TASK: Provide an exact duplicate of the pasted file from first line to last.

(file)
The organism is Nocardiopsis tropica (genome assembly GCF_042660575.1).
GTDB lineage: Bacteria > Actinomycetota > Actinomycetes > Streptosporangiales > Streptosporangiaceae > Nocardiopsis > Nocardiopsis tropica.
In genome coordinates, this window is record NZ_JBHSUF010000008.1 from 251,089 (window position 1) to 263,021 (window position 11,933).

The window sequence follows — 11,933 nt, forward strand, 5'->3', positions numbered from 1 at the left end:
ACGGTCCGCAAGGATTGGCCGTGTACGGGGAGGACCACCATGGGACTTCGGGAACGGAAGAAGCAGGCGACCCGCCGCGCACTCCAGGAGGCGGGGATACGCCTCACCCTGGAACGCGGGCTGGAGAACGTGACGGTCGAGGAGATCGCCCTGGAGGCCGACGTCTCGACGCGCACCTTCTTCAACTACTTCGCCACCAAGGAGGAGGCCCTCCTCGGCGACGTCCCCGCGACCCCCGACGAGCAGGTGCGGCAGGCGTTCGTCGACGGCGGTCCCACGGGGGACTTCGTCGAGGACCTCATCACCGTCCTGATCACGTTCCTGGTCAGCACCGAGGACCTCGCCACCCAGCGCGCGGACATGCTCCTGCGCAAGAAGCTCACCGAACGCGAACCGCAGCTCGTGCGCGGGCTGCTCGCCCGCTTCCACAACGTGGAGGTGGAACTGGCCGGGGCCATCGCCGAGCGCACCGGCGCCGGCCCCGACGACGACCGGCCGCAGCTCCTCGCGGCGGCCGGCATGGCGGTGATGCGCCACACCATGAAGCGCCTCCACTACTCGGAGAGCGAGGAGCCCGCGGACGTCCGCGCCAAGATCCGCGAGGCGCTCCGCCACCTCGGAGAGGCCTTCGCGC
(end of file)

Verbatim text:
The organism is Nocardiopsis tropica (genome assembly GCF_042660575.1).
GTDB lineage: Bacteria > Actinomycetota > Actinomycetes > Streptosporangiales > Streptosporangiaceae > Nocardiopsis > Nocardiopsis tropica.
In genome coordinates, this window is record NZ_JBHSUF010000008.1 from 251,089 (window position 1) to 263,021 (window position 11,933).

The window sequence follows — 11,933 nt, forward strand, 5'->3', positions numbered from 1 at the left end:
ACGGTCCGCAAGGATTGGCCGTGTACGGGGAGGACCACCATGGGACTTCGGGAACGGAAGAAGCAGGCGACCCGCCGCGCACTCCAGGAGGCGGGGATACGCCTCACCCTGGAACGCGGGCTGGAGAACGTGACGGTCGAGGAGATCGCCCTGGAGGCCGACGTCTCGACGCGCACCTTCTTCAACTACTTCGCCACCAAGGAGGAGGCCCTCCTCGGCGACGTCCCCGCGACCCCCGACGAGCAGGTGCGGCAGGCGTTCGTCGACGGCGGTCCCACGGGGGACTTCGTCGAGGACCTCATCACCGTCCTGATCACGTTCCTGGTCAGCACCGAGGACCTCGCCACCCAGCGCGCGGACATGCTCCTGCGCAAGAAGCTCACCGAACGCGAACCGCAGCTCGTGCGCGGGCTGCTCGCCCGCTTCCACAACGTGGAGGTGGAACTGGCCGGGGCCATCGCCGAGCGCACCGGCGCCGGCCCCGACGACGACCGGCCGCAGCTCCTCGCGGCGGCCGGCATGGCGGTGATGCGCCACACCATGAAGCGCCTCCACTACTCGGAGAGCGAGGAGCCCGCGGACGTCCGCGCCAAGATCCGCGAGGCGCTCCGCCACCTCGGAGAGGCCTTCGCGC